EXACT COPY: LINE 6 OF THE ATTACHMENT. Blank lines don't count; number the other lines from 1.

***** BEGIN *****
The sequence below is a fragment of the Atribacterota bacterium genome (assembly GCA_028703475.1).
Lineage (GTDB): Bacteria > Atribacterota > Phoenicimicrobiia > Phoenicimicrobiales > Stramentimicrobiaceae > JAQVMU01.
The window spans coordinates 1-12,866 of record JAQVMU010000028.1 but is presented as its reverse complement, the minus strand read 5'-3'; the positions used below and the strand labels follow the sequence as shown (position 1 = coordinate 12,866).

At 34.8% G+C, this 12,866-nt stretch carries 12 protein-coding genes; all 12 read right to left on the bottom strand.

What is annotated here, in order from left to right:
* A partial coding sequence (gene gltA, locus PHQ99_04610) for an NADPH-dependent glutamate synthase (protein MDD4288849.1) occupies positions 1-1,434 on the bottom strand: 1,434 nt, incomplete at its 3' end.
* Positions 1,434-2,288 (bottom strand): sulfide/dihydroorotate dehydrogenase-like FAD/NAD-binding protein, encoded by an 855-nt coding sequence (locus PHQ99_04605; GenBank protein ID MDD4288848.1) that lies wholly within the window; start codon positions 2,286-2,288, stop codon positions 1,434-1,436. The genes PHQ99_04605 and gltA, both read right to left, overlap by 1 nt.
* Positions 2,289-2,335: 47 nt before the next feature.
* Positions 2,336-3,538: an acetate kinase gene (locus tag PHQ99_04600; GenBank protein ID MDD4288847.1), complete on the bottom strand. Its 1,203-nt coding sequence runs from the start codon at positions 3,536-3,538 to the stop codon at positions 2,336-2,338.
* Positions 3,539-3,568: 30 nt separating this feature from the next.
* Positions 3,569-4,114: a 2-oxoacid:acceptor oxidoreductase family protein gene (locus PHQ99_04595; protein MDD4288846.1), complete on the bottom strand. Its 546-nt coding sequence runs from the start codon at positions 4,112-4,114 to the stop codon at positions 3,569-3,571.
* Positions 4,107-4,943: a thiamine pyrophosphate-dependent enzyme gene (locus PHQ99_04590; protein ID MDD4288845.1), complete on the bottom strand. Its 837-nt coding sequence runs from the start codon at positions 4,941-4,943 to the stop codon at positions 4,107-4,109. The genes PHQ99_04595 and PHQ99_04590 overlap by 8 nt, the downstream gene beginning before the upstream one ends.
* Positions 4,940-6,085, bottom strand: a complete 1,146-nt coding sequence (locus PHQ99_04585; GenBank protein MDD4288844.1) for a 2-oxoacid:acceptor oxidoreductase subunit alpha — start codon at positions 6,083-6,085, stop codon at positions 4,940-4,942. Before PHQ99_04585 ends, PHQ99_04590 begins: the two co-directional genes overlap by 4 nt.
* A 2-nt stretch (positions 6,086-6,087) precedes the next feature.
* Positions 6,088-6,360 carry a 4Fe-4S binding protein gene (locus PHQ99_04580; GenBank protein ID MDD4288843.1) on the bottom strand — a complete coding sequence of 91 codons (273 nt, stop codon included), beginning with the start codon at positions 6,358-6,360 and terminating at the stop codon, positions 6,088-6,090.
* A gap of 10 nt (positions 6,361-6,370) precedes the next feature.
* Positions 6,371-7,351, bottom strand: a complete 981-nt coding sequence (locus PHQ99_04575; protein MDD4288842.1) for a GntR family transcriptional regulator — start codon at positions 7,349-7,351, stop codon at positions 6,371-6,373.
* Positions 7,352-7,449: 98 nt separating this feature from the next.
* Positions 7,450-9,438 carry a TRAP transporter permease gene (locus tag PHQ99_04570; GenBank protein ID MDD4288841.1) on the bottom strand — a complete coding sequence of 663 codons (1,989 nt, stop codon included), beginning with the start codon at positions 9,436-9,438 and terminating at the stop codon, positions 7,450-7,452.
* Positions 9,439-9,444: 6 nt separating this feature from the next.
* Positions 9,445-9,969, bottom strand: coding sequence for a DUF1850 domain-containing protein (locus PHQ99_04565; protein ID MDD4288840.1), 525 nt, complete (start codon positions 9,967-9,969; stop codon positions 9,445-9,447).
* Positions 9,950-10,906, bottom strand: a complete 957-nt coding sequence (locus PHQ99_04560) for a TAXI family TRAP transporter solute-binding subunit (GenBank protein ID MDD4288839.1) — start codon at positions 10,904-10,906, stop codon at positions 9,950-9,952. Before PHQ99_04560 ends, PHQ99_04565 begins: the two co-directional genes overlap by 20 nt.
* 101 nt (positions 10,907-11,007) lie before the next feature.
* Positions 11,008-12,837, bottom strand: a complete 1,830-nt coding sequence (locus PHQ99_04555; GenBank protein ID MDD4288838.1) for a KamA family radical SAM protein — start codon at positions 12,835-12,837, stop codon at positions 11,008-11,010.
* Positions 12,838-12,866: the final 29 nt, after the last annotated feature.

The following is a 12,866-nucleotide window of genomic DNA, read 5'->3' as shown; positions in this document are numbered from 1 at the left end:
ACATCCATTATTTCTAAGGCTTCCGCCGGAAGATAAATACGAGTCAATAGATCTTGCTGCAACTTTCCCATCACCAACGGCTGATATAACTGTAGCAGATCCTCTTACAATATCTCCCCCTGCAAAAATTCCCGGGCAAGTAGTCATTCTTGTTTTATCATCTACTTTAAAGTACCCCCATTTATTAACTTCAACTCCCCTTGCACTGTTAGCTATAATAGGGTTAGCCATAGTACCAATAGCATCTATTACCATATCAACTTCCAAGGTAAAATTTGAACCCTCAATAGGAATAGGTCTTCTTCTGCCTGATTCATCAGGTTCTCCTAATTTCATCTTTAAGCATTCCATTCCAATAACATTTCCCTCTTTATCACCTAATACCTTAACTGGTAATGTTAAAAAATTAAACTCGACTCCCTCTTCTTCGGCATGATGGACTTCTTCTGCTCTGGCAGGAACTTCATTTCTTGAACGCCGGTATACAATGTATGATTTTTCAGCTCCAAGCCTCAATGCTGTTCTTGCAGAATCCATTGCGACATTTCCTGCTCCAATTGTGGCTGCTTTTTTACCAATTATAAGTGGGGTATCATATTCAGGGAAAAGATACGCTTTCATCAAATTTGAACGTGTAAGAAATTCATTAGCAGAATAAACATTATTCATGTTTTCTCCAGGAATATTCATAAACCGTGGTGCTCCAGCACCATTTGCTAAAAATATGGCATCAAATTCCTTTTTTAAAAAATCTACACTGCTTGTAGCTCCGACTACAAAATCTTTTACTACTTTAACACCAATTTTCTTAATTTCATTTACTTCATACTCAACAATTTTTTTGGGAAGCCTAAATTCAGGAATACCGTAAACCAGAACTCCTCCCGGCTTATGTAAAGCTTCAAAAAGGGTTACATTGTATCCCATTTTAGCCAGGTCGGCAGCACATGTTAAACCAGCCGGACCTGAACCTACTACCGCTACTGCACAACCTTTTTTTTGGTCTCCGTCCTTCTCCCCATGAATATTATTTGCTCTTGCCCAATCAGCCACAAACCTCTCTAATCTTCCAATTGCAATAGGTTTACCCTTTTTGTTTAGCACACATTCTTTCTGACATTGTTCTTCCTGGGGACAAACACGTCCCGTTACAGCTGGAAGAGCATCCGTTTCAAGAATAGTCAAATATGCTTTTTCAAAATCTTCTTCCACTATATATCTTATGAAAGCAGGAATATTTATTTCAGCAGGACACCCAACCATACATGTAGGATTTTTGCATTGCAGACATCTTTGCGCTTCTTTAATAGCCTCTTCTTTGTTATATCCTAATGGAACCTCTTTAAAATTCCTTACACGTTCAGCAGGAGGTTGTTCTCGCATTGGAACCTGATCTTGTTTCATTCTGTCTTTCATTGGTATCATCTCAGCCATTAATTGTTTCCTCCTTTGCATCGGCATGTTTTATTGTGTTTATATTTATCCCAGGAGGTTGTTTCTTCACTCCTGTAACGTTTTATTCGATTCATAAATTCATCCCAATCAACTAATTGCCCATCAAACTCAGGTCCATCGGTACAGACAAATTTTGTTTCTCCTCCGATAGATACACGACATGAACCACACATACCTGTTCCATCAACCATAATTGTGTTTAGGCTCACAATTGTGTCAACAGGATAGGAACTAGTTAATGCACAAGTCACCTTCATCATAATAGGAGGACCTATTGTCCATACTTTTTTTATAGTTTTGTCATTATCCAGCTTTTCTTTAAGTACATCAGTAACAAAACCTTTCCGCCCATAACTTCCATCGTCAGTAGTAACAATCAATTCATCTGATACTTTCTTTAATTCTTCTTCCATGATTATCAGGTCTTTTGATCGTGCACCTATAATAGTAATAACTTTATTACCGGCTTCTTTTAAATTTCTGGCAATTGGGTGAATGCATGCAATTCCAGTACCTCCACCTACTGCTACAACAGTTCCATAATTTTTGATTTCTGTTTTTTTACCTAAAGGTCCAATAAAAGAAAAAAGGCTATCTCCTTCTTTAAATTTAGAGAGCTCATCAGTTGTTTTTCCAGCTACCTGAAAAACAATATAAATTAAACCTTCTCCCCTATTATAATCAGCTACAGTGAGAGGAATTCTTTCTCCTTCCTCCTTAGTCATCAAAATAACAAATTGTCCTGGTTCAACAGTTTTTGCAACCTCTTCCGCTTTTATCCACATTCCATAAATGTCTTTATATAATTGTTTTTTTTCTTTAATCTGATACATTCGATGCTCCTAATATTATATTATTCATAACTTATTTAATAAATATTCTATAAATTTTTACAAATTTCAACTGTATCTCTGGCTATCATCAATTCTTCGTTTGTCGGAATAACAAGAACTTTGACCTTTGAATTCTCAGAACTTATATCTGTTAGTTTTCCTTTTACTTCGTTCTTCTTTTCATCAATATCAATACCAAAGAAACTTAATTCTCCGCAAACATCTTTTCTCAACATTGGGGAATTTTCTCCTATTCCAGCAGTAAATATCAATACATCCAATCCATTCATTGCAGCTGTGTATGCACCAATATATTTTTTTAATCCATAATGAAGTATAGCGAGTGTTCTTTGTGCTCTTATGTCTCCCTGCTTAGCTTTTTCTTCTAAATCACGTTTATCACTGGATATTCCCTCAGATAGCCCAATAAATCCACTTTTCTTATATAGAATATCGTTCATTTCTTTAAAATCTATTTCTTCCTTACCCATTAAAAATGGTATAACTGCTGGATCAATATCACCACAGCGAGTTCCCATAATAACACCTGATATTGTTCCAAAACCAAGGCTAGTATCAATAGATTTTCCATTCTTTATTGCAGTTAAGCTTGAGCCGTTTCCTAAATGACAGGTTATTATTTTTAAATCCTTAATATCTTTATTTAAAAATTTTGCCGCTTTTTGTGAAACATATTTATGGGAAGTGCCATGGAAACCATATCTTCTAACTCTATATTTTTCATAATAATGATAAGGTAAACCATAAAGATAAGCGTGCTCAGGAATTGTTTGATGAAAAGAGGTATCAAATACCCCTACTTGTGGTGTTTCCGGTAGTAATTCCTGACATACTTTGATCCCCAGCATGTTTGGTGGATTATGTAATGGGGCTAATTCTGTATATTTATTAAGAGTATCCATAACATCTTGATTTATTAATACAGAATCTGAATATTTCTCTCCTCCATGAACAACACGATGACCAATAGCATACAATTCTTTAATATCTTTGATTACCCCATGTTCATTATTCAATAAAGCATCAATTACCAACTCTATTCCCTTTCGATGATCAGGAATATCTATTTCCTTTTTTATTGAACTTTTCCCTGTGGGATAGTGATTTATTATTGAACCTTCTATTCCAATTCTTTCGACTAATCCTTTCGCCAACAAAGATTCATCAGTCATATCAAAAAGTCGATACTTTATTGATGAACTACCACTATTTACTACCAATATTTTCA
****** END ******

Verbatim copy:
* A partial coding sequence (gene gltA, locus PHQ99_04610) for an NADPH-dependent glutamate synthase (protein MDD4288849.1) occupies positions 1-1,434 on the bottom strand: 1,434 nt, incomplete at its 3' end.